March 5, 2016 update: A commenter has clarified that this rally took place instead of a rally in Detroit, which was thwarted by the mayor. This is alluded to in the 1927 Whig article but I wasn’t aware of any direct link when I wrote this post.
Anyone who’s dabbled in local history or Ontario history will have likely learned about the Ku Klux Klan’s Canadian operations in the 1920s, and perhaps even seen the photo above. Surprising as it seems, the KKK were here, and in 1927 they spent a day in Kingston burning crosses and inducting Klansmen and women. This story will hit you first with its shock value, but I found that researching the Ku Klux Klan in Ontario was extremely fascinating, and revealed a lot about the province’s past and how much we’ve changed in the ninety years since these events took place.
There were three iterations of the KKK which were for the most part unrelated. You can read some information on all of them on this History Channel page if you like (heads up: a video will begin playing). However, the version that we are concerned with is the one that arose in 1915, spurred in part by the D.W. Griffith film Birth of a Nation, as well as the turbulent labour and immigration climate in the United States at the time. While the original Ku Klux Klan of the 1860s was contained to the American South and concerned with bringing down the growing presence of blacks in public and political life, the Klan of the 1910s and 20s had branched out in geography and intolerance. New targets of hatred included not just non-whites, but Catholics, Jews, immigrants, and in Canada, French-Canadians. See the ad below for the Kingston demonstration:
The history of the Ku Klux Klan in Canada is splintered, but essentially it took root here because it was a commercial enterprise and needed more money to operate. If more members could be gained, the KKK could get more donations, and spread their (incoherent) message far and wide. Ironically, although the KKK found success in Western Canada, it struggled in Ontario because the prevailing culture was already infused with many of the values it espoused – there was no “room” for it to expand. The Conservative Party, always popular with white Protestants, was in power during much of the 1920s, and they were influenced by the Loyal Orange Lodge, a Protestant Irish fraternal organization. So the majority of people who were interested in furthering white Protestant goals were already enjoying a wealth of choices that were considered respectable and decent.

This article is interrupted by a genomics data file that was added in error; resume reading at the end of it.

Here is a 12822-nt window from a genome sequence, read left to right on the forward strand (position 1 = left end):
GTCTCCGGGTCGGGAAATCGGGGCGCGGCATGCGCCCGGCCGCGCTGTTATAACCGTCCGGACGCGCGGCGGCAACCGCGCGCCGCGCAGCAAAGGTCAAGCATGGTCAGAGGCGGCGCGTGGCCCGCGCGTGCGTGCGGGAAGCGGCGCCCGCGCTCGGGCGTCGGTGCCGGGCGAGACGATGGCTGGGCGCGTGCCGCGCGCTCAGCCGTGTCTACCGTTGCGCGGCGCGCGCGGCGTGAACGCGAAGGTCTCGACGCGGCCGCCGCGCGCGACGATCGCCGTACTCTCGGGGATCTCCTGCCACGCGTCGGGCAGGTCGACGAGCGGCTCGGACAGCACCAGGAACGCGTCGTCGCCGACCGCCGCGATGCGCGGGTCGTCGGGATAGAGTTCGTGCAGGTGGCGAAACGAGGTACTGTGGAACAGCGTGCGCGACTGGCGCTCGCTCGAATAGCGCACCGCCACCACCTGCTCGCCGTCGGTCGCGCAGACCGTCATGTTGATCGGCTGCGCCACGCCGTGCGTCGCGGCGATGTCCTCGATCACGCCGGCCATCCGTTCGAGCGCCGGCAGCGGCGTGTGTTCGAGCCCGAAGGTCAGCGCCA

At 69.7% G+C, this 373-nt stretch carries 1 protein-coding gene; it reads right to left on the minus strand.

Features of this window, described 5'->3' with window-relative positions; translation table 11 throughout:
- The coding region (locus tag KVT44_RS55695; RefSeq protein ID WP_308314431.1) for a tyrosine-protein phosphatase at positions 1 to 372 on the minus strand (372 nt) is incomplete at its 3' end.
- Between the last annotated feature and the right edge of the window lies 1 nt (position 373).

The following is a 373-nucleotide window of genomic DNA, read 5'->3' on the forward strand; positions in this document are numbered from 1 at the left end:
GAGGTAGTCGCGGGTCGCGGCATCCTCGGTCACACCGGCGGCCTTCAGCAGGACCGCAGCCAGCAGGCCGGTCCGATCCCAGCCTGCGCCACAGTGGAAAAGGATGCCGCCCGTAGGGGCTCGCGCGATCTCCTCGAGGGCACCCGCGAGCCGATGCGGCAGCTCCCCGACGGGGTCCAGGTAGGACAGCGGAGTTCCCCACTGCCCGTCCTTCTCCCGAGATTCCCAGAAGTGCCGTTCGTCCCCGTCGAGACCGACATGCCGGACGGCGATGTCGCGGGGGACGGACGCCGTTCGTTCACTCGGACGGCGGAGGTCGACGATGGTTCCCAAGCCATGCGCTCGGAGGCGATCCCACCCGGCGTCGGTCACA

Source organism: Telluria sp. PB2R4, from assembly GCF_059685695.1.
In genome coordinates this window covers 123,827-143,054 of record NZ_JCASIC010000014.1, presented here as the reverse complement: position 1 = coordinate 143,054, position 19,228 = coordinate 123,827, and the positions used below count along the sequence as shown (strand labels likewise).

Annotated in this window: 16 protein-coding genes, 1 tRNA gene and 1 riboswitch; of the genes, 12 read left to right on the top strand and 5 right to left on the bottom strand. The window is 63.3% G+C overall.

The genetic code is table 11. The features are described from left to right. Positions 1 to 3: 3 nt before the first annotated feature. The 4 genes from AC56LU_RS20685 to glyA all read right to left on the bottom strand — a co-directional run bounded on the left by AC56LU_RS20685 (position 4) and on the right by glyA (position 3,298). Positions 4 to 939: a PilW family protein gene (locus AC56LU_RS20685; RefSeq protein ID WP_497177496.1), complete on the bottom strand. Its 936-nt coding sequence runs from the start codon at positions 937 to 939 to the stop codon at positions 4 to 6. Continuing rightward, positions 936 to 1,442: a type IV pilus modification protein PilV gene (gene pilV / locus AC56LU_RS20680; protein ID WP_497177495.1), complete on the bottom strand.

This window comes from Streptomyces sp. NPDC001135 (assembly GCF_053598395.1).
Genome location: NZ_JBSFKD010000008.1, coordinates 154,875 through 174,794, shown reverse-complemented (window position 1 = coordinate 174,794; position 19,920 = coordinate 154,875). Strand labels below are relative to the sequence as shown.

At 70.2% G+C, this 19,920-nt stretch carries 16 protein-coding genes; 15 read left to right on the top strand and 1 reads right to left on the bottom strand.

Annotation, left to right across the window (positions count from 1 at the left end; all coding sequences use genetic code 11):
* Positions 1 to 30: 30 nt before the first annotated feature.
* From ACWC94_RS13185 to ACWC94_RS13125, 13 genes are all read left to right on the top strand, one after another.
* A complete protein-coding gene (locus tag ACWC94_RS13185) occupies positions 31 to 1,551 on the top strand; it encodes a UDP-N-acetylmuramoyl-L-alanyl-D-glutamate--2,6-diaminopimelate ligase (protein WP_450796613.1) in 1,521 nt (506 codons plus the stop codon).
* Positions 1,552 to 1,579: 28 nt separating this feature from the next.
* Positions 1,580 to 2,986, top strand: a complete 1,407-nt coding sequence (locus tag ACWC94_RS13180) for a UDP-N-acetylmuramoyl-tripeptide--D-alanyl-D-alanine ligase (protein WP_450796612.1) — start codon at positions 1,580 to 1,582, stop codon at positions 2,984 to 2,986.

It’s important to note that although the Ku Klux Klan was present in Ontario, it was not considered respectable and decent. The police were all over it, and it was derided in newspapers as “a public nuisance” and “a scheme to sell cotton nightgowns to boobs.” The Klan first made news in Ontario in 1923, and over the next few years it attempted to terrorize individuals in southwestern Ontario, with its higher black population. These attempts were generally not successful: in one case a man, targeted because he was believed to be involved with a black woman, simply booted the Klansmen off his property. The provincial police stated that as long as people aren’t breaking the law they can organize, but they were very suspicious. Their concern went all the way up to Ontario Attorney General William Nickle, a Kingston native.
However, after a peak in about 1923-24, the Klan’s presence in Ontario began to fizzle. Offshoot groups with no real connection to the true KKK haphazardly sprung up, and were lambasted in the press. Very few “respectable” people, whatever their feelings about minorities, wanted to be attached to a group that was undergoing high-level police evaluation. So it’s kind of unusual that Kingston’s Klan rally occurred in the summer of 1927, long after their criminal intentions had been exposed.